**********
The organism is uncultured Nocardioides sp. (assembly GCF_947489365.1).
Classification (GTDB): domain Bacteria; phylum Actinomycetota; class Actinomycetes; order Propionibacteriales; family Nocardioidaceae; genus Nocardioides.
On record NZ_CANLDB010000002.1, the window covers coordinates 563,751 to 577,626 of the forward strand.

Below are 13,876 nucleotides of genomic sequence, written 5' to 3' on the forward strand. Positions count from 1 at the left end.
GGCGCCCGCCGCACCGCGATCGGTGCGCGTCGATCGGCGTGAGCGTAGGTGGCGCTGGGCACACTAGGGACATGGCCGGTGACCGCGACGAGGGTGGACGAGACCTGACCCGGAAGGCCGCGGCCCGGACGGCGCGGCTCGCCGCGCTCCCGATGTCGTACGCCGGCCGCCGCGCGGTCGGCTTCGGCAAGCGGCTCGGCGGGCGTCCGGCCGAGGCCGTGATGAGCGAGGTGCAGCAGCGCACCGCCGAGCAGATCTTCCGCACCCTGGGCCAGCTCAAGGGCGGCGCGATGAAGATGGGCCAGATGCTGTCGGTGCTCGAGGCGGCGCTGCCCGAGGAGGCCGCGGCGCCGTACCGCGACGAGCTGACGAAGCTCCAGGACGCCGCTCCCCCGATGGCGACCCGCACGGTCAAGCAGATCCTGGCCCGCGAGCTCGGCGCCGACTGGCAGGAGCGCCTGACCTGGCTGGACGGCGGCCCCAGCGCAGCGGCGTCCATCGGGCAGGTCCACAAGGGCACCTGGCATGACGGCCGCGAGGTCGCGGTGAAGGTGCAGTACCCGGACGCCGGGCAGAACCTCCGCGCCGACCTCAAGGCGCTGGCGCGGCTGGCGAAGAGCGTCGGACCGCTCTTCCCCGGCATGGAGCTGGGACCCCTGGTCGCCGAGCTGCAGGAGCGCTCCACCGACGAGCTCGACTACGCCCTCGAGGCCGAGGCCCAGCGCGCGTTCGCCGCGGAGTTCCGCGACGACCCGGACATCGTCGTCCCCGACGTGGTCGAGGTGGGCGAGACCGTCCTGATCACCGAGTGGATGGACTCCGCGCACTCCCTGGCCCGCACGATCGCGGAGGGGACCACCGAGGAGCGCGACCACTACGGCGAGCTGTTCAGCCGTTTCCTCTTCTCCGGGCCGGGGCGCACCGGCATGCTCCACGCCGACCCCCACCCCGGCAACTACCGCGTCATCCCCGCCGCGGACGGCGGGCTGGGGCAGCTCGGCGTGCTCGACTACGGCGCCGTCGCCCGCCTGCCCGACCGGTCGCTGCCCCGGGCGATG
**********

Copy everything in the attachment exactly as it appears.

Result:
The organism is uncultured Nocardioides sp. (assembly GCF_947489365.1).
Classification (GTDB): domain Bacteria; phylum Actinomycetota; class Actinomycetes; order Propionibacteriales; family Nocardioidaceae; genus Nocardioides.
On record NZ_CANLDB010000002.1, the window covers coordinates 563,751 to 577,626 of the forward strand.

Below are 13,876 nucleotides of genomic sequence, written 5' to 3' on the forward strand. Positions count from 1 at the left end.
GGCGCCCGCCGCACCGCGATCGGTGCGCGTCGATCGGCGTGAGCGTAGGTGGCGCTGGGCACACTAGGGACATGGCCGGTGACCGCGACGAGGGTGGACGAGACCTGACCCGGAAGGCCGCGGCCCGGACGGCGCGGCTCGCCGCGCTCCCGATGTCGTACGCCGGCCGCCGCGCGGTCGGCTTCGGCAAGCGGCTCGGCGGGCGTCCGGCCGAGGCCGTGATGAGCGAGGTGCAGCAGCGCACCGCCGAGCAGATCTTCCGCACCCTGGGCCAGCTCAAGGGCGGCGCGATGAAGATGGGCCAGATGCTGTCGGTGCTCGAGGCGGCGCTGCCCGAGGAGGCCGCGGCGCCGTACCGCGACGAGCTGACGAAGCTCCAGGACGCCGCTCCCCCGATGGCGACCCGCACGGTCAAGCAGATCCTGGCCCGCGAGCTCGGCGCCGACTGGCAGGAGCGCCTGACCTGGCTGGACGGCGGCCCCAGCGCAGCGGCGTCCATCGGGCAGGTCCACAAGGGCACCTGGCATGACGGCCGCGAGGTCGCGGTGAAGGTGCAGTACCCGGACGCCGGGCAGAACCTCCGCGCCGACCTCAAGGCGCTGGCGCGGCTGGCGAAGAGCGTCGGACCGCTCTTCCCCGGCATGGAGCTGGGACCCCTGGTCGCCGAGCTGCAGGAGCGCTCCACCGACGAGCTCGACTACGCCCTCGAGGCCGAGGCCCAGCGCGCGTTCGCCGCGGAGTTCCGCGACGACCCGGACATCGTCGTCCCCGACGTGGTCGAGGTGGGCGAGACCGTCCTGATCACCGAGTGGATGGACTCCGCGCACTCCCTGGCCCGCACGATCGCGGAGGGGACCACCGAGGAGCGCGACCACTACGGCGAGCTGTTCAGCCGTTTCCTCTTCTCCGGGCCGGGGCGCACCGGCATGCTCCACGCCGACCCCCACCCCGGCAACTACCGCGTCATCCCCGCCGCGGACGGCGGGCTGGGGCAGCTCGGCGTGCTCGACTACGGCGCCGTCGCCCGCCTGCCCGACCGGTCGCTGCCCCGGGCGATG